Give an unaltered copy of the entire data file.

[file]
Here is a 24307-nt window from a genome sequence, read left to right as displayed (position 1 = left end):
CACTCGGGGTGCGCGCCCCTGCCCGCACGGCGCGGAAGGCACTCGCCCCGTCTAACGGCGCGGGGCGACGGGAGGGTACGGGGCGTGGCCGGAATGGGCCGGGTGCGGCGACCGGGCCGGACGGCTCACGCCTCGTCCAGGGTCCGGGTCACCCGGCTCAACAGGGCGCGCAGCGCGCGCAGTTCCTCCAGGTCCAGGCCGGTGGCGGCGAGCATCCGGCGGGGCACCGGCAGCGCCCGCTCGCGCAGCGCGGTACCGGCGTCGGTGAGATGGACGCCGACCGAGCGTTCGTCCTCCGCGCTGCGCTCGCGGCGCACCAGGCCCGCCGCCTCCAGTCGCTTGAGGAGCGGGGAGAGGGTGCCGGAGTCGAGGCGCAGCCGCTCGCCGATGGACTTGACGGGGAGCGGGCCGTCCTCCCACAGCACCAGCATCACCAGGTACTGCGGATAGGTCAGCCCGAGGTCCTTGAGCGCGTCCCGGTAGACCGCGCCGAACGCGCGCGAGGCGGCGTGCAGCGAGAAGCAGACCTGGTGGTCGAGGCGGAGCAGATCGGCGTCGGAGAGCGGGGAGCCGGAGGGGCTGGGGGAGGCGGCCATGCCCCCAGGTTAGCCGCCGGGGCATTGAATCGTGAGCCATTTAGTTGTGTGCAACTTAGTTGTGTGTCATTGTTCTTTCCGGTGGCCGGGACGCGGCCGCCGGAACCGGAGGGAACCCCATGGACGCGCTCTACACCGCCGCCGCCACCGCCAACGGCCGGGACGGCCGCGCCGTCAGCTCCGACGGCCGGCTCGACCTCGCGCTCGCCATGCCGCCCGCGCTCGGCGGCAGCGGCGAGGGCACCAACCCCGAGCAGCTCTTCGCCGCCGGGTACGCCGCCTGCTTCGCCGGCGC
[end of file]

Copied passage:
Here is a 24307-nt window from a genome sequence, read left to right as displayed (position 1 = left end):
CACTCGGGGTGCGCGCCCCTGCCCGCACGGCGCGGAAGGCACTCGCCCCGTCTAACGGCGCGGGGCGACGGGAGGGTACGGGGCGTGGCCGGAATGGGCCGGGTGCGGCGACCGGGCCGGACGGCTCACGCCTCGTCCAGGGTCCGGGTCACCCGGCTCAACAGGGCGCGCAGCGCGCGCAGTTCCTCCAGGTCCAGGCCGGTGGCGGCGAGCATCCGGCGGGGCACCGGCAGCGCCCGCTCGCGCAGCGCGGTACCGGCGTCGGTGAGATGGACGCCGACCGAGCGTTCGTCCTCCGCGCTGCGCTCGCGGCGCACCAGGCCCGCCGCCTCCAGTCGCTTGAGGAGCGGGGAGAGGGTGCCGGAGTCGAGGCGCAGCCGCTCGCCGATGGACTTGACGGGGAGCGGGCCGTCCTCCCACAGCACCAGCATCACCAGGTACTGCGGATAGGTCAGCCCGAGGTCCTTGAGCGCGTCCCGGTAGACCGCGCCGAACGCGCGCGAGGCGGCGTGCAGCGAGAAGCAGACCTGGTGGTCGAGGCGGAGCAGATCGGCGTCGGAGAGCGGGGAGCCGGAGGGGCTGGGGGAGGCGGCCATGCCCCCAGGTTAGCCGCCGGGGCATTGAATCGTGAGCCATTTAGTTGTGTGCAACTTAGTTGTGTGTCATTGTTCTTTCCGGTGGCCGGGACGCGGCCGCCGGAACCGGAGGGAACCCCATGGACGCGCTCTACACCGCCGCCGCCACCGCCAACGGCCGGGACGGCCGCGCCGTCAGCTCCGACGGCCGGCTCGACCTCGCGCTCGCCATGCCGCCCGCGCTCGGCGGCAGCGGCGAGGGCACCAACCCCGAGCAGCTCTTCGCCGCCGGGTACGCCGCCTGCTTCGCCGGCGC